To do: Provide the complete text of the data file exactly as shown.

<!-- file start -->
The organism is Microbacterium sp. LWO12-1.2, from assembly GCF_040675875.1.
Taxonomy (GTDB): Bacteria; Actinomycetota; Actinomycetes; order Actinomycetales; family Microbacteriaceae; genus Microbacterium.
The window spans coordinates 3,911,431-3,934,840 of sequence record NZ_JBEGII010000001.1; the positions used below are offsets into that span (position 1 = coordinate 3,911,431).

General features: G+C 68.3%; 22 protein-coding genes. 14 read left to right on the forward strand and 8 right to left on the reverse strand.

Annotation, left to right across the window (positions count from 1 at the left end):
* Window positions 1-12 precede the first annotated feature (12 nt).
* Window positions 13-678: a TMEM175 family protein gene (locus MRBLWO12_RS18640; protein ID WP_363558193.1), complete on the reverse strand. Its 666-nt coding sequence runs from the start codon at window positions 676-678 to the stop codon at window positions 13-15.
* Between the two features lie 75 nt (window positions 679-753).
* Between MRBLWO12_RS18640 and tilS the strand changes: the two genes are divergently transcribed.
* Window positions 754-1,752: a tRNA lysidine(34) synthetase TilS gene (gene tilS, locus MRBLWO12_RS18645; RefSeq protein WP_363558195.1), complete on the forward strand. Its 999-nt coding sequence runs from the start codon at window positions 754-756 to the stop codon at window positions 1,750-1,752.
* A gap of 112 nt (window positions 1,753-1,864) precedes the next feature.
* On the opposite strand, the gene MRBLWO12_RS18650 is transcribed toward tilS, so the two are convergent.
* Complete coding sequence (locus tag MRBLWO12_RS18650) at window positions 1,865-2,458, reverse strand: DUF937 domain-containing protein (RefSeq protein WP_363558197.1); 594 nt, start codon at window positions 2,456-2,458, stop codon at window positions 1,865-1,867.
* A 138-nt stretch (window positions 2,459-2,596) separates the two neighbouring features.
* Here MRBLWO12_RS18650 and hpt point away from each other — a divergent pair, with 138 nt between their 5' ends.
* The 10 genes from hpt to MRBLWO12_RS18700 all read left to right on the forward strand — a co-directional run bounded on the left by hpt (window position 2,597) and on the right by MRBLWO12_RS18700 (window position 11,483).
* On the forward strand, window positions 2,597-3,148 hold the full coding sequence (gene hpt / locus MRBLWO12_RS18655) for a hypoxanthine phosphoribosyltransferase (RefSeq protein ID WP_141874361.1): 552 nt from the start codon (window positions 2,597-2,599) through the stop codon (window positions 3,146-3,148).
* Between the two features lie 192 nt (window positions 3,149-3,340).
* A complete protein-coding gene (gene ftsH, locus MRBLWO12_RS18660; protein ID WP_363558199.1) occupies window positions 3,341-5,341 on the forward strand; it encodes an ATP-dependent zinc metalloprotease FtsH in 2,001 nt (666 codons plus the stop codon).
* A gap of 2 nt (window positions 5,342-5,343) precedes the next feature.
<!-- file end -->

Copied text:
The organism is Microbacterium sp. LWO12-1.2, from assembly GCF_040675875.1.
Taxonomy (GTDB): Bacteria; Actinomycetota; Actinomycetes; order Actinomycetales; family Microbacteriaceae; genus Microbacterium.
The window spans coordinates 3,911,431-3,934,840 of sequence record NZ_JBEGII010000001.1; the positions used below are offsets into that span (position 1 = coordinate 3,911,431).

General features: G+C 68.3%; 22 protein-coding genes. 14 read left to right on the forward strand and 8 right to left on the reverse strand.

Annotation, left to right across the window (positions count from 1 at the left end):
* Window positions 1-12 precede the first annotated feature (12 nt).
* Window positions 13-678: a TMEM175 family protein gene (locus MRBLWO12_RS18640; protein ID WP_363558193.1), complete on the reverse strand. Its 666-nt coding sequence runs from the start codon at window positions 676-678 to the stop codon at window positions 13-15.
* Between the two features lie 75 nt (window positions 679-753).
* Between MRBLWO12_RS18640 and tilS the strand changes: the two genes are divergently transcribed.
* Window positions 754-1,752: a tRNA lysidine(34) synthetase TilS gene (gene tilS, locus MRBLWO12_RS18645; RefSeq protein WP_363558195.1), complete on the forward strand. Its 999-nt coding sequence runs from the start codon at window positions 754-756 to the stop codon at window positions 1,750-1,752.
* A gap of 112 nt (window positions 1,753-1,864) precedes the next feature.
* On the opposite strand, the gene MRBLWO12_RS18650 is transcribed toward tilS, so the two are convergent.
* Complete coding sequence (locus tag MRBLWO12_RS18650) at window positions 1,865-2,458, reverse strand: DUF937 domain-containing protein (RefSeq protein WP_363558197.1); 594 nt, start codon at window positions 2,456-2,458, stop codon at window positions 1,865-1,867.
* A 138-nt stretch (window positions 2,459-2,596) separates the two neighbouring features.
* Here MRBLWO12_RS18650 and hpt point away from each other — a divergent pair, with 138 nt between their 5' ends.
* The 10 genes from hpt to MRBLWO12_RS18700 all read left to right on the forward strand — a co-directional run bounded on the left by hpt (window position 2,597) and on the right by MRBLWO12_RS18700 (window position 11,483).
* On the forward strand, window positions 2,597-3,148 hold the full coding sequence (gene hpt / locus MRBLWO12_RS18655) for a hypoxanthine phosphoribosyltransferase (RefSeq protein ID WP_141874361.1): 552 nt from the start codon (window positions 2,597-2,599) through the stop codon (window positions 3,146-3,148).
* Between the two features lie 192 nt (window positions 3,149-3,340).
* A complete protein-coding gene (gene ftsH, locus MRBLWO12_RS18660; protein ID WP_363558199.1) occupies window positions 3,341-5,341 on the forward strand; it encodes an ATP-dependent zinc metalloprotease FtsH in 2,001 nt (666 codons plus the stop codon).
* A gap of 2 nt (window positions 5,342-5,343) precedes the next feature.